If the essence of man is what all things named 'man' must (because it is defining of man: "that without which man would not be man") have in common, then we can't say -- apropos of Aristotle's definition of Man as rational animal (Animal being the "genus", Rational the "difference") -- that Aristotle's selected genus is the essence (i.e. the defining common nature of man), because Animal would be the essence of all animals -- and without rationality man would not only not be different from the other animals -- he would also not be man. In other words, according to Aristotle the essence of man is to be a rational animal. (This is, I think, why Plato speaks of "the blending" of Forms (Sophist 252e), which here would be Animal and Rationality, for how can an essence be composed of parts (which is a different question from "How can an essence not be irreducible?")? For are not the Forms essences? (or are they?) Is 'animal' (or "animalhood" or "animalness") not the name of an essence? but can't the category 'animal' be further divided into -- into what? Parts? -- the categories 'rational' and 'non-rational'?)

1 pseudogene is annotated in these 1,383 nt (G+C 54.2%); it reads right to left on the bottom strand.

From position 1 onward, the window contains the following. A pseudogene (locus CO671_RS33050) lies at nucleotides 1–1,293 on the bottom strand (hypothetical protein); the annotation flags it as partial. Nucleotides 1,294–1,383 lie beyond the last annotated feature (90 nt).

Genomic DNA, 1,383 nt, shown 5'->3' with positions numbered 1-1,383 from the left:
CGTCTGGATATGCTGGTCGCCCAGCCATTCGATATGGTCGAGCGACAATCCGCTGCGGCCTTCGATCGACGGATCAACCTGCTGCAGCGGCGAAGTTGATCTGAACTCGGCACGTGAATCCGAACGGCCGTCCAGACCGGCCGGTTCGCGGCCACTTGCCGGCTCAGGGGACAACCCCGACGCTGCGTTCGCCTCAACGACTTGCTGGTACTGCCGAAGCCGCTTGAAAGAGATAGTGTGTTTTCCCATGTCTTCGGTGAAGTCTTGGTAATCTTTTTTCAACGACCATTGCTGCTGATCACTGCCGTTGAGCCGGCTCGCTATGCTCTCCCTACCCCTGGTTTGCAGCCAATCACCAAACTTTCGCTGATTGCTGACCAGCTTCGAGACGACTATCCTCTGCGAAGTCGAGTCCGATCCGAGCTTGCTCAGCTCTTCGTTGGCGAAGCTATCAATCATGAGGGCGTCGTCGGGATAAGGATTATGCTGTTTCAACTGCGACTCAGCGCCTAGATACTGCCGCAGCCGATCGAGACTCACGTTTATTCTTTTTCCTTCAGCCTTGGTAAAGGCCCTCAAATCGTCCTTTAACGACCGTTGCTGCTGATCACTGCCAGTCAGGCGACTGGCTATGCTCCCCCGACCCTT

If the essence or "real" general definition of philosophy, that is, of a philosophy is: a rational questioning in logic, ethics, and metaphysics, then is the essence of philosophy composed of "parts", for Socrates asked no questions in metaphysics and was his work therefore not philosophy?

And so 'genus' doesn't mean 'essence'. But then what Aristotle is talking about isn't the Socratic definition: it doesn't say (1) what all things called by the common name 'man' have in common, and (2) what distinguishes man from all other things. The common nature of man is rationality, for Plato's picture of the human soul as separable from the body is a logical possibility: Man without his animal dross is imaginable, whereas man without rationality is logically impossible (for whatever will be described is an animal, but the essence of man is not, as it were, reducible to ape).

(What distinguishes man from other rational beings, if there are such beings, would have to reflect what the nature of those other rational beings is; for if their conceptual thought-world were incomprehensible to man, then man would no more call those beings rational than he calls birds rational ("Birds do talk, and we don't understand them").)